The cryptocurrency exchange is promising to give the hackers behind the 2016 heist a 25 to 30 percent cut of the funds if the $1.3 billion in stolen bitcoin is returned.
How do you recover $1.3 billion lost in a Bitcoin heist? Cryptocurrency exchange Bitfinex is offering the hackers responsible a $400 million cut of the funds if the Bitcoin is returned.
The exchange announced the reward program on Tuesday in the hopes the hackers will turn over 119,755 bitcoins lost in the 2016 heist. Apparently, the stolen funds continue to circulate in Bitcoin wallets on the internet, meaning someone is still in control of the money.
At the time, the looted cryptocurrency was only worth $71 million. But in the four years since then, the price of a single bitcoin has ballooned from around $600 to $11,000. As a result, the stolen funds now amount to $1.34 billion.
To get back it back, Bitfinex offering a 5 percent cut to anyone who can put the exchange in touch with those responsible for the heist. The hackers themselves will then receive 25 percent of the total cryptocurrency recovered.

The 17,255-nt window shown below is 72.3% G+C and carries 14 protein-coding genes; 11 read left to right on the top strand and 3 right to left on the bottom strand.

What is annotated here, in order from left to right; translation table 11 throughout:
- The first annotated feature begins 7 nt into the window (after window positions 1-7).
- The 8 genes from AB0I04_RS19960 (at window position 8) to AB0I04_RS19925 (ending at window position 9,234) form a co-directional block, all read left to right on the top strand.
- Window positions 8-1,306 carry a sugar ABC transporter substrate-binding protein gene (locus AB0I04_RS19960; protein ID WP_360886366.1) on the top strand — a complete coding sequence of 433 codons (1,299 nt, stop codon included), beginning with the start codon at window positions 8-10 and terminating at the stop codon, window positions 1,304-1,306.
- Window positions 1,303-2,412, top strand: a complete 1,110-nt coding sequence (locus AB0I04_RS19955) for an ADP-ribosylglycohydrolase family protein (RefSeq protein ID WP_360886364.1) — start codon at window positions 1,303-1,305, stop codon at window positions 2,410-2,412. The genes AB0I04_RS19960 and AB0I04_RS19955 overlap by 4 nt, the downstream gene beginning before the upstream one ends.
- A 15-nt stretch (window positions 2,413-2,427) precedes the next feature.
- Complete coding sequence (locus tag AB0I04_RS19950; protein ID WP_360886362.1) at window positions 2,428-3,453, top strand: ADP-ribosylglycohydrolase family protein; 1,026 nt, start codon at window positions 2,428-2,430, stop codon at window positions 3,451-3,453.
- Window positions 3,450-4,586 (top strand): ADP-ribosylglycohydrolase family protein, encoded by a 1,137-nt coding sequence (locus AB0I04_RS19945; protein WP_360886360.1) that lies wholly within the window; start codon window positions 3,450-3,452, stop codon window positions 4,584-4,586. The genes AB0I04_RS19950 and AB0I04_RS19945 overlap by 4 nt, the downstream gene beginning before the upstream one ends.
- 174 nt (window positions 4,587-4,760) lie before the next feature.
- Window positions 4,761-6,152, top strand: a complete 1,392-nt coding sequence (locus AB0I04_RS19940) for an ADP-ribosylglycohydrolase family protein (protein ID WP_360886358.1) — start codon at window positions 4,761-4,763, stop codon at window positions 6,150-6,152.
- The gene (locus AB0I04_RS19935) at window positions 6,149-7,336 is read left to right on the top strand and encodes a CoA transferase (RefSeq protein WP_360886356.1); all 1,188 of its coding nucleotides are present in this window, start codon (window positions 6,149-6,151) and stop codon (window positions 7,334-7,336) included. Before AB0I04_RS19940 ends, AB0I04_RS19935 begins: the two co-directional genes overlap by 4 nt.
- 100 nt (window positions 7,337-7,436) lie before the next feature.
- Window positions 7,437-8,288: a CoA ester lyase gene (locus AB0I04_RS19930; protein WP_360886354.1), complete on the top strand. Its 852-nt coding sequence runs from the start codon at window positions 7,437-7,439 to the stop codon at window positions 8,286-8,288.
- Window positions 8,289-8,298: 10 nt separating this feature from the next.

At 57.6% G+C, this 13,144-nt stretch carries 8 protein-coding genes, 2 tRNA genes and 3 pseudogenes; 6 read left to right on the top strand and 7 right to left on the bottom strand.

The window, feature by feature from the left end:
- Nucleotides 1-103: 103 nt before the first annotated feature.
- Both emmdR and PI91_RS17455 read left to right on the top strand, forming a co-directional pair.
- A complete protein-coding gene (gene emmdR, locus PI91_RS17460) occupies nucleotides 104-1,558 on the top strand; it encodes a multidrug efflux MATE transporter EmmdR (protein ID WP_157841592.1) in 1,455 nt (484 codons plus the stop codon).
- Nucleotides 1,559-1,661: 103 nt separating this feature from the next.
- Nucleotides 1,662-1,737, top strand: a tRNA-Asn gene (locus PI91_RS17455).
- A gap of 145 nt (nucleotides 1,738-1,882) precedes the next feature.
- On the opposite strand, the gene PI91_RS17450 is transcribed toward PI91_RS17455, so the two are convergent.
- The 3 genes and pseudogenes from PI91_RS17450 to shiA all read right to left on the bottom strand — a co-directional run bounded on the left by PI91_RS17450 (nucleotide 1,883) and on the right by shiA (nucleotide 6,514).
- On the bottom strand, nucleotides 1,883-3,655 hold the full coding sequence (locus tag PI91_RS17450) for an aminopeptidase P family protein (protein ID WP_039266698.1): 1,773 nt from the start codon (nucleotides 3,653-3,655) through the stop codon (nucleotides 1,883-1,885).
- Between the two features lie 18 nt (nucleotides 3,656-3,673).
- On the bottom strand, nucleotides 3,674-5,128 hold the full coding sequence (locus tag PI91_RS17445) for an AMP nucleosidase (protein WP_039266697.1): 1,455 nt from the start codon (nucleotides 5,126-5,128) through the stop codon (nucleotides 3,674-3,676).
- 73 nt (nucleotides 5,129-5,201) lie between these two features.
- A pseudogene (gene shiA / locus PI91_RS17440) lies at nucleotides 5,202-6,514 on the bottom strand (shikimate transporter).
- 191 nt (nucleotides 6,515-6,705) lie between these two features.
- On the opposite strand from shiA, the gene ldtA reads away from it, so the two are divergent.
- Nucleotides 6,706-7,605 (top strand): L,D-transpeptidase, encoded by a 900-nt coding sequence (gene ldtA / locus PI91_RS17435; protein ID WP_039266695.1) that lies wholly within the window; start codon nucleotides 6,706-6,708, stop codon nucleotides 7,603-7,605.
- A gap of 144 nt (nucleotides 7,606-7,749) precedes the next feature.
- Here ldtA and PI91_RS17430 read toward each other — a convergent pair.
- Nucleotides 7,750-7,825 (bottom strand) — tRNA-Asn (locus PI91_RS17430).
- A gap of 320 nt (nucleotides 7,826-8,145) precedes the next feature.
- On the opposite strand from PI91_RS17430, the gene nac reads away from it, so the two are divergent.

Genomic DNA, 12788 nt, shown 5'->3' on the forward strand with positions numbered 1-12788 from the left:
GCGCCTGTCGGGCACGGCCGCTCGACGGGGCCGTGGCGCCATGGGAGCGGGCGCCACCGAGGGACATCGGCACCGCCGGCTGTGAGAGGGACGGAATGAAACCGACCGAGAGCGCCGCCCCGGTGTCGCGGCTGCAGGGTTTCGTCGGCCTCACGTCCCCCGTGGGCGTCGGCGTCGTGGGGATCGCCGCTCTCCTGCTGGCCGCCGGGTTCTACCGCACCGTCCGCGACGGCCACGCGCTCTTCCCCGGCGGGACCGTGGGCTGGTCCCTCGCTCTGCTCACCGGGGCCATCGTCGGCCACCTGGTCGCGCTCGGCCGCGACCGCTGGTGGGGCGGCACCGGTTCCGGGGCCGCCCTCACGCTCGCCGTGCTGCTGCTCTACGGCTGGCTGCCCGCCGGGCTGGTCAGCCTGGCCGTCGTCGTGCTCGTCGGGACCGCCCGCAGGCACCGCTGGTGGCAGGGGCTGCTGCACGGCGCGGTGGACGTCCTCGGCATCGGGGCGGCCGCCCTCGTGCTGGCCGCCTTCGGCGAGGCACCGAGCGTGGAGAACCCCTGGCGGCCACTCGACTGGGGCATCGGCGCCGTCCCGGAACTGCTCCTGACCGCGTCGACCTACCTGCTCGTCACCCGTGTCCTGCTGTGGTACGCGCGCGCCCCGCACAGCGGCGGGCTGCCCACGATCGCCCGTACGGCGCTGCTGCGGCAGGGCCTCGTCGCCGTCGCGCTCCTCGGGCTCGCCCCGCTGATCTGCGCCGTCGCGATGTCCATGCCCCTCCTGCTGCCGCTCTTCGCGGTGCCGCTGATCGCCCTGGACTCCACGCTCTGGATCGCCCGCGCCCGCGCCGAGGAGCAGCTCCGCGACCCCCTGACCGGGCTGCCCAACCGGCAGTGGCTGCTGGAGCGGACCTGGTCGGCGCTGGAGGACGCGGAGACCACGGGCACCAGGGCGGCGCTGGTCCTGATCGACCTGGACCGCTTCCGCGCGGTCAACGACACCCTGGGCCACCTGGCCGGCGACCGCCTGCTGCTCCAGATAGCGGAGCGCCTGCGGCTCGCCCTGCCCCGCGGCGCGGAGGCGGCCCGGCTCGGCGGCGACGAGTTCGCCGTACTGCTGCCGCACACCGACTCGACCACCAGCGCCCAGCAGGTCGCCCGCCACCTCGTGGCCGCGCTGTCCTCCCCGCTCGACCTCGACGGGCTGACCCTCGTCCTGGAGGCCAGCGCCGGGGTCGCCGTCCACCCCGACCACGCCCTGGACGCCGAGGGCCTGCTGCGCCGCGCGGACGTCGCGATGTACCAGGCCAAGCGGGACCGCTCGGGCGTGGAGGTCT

Although Bitfinex has been working with law enforcement to track down the scammers, today’s announcement suggests the company is ready to drop criminal charges as long as it recovers the stolen funds. Presumably, the exchange will convert the remaining 25 percent into fiat money and transfer it to the hackers.
“Any payments made to those connecting Bitfinex with the hackers and the hackers themselves will be classified as costs of recovery of the stolen property,” the exchange said. To verify the hackers are legit, the company is proposing the culprits send a small portion of the stolen funds to a Bitfinex designated wallet. “We will work to ensure this can be done safely, thereby protecting the identities of all parties,” the exchange added.
Bitfinex didn’t immediately respond to a request for comment about whether it’s really dropping criminal charges against the hackers. But the exchange may be desperate to get the funds back. Last month, the blockchain tracker Whale Alert noticed 476 bitcoin stolen in the hack was moved to an unknown digital wallet.
UPDATE: On the question of prosecuting the hackers, Bitfinex told PCMag: “Criminal charges are generally the preserve of state actors. We have no control over what action governments may choose to take —or not take— against the hackers.”
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